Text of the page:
The incrustation technique is a «Haute Couture» process of decoration on porcelain Bernardaud has passed down over five generations.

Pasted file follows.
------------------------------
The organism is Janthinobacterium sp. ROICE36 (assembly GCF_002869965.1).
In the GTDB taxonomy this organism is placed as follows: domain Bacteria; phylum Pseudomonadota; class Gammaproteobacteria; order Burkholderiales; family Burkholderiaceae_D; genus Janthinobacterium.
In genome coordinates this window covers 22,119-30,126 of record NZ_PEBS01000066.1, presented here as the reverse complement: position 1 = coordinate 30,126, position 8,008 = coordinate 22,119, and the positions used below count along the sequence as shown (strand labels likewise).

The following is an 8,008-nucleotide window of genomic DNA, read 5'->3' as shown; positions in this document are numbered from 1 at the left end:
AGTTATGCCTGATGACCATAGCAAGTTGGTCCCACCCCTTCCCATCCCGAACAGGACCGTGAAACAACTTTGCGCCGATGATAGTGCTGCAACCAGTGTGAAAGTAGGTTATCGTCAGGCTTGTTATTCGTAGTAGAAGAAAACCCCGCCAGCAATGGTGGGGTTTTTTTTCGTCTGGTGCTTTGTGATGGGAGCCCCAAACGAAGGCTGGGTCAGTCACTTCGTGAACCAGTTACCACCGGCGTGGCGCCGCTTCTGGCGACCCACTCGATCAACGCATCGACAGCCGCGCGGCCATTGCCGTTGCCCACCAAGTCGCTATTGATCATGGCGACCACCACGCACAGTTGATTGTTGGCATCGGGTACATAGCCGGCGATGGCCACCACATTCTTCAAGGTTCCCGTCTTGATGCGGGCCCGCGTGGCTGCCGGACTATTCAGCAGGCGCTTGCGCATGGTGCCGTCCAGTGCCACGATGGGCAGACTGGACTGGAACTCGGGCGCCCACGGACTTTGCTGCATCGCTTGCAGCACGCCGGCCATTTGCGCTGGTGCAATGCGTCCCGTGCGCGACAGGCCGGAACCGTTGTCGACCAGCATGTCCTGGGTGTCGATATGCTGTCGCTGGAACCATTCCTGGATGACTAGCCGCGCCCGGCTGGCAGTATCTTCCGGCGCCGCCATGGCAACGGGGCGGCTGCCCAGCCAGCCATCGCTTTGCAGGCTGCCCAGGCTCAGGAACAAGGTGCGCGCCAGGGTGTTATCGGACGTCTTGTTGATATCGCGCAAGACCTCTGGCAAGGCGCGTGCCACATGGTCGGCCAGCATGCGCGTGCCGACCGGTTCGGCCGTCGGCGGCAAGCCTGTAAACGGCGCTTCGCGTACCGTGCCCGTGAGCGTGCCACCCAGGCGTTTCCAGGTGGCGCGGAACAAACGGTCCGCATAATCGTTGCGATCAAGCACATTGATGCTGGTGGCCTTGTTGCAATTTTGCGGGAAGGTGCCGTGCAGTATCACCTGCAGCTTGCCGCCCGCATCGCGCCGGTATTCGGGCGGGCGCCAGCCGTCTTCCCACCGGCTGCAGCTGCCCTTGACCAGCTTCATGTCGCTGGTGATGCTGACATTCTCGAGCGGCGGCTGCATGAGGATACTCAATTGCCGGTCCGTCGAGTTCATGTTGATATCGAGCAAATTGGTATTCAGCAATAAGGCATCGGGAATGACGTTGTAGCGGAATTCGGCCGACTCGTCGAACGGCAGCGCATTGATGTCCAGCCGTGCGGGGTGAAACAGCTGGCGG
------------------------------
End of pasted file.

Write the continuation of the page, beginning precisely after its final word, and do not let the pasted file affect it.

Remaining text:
This complex acid engraving decoration technique requires approximately thirty manipulations, six firings and at least three days for a piece to see the light; first the decoration is printed, not in color, but in a protective varnish that is an acid resistant material. The piece is immersed in a bath of hydrofluoric acid, which attacks the enamel that isn’t protected by the varnish, creating the design’s pattern. Rinsed in petroleum, the etching of the plate is checked by an application of lampblack before being decorated with at least two layers of gold (shiny then mat) or shiny platinum, requiring at least two firings. The gold is then polished by hand using a cloth, fine sand and water to give it all its shine. An incrustation can be associated either with Cobalt Blue, requiring firing at 1400 degrees, or with a «Gold in relief» technique consisting in making thick patterns with a brush using a special paste and then after firing, the pattern is sprinkled with gold before being fired again. The incrustation requires exceptional know-how that Bernardaud is proud to perpetuate.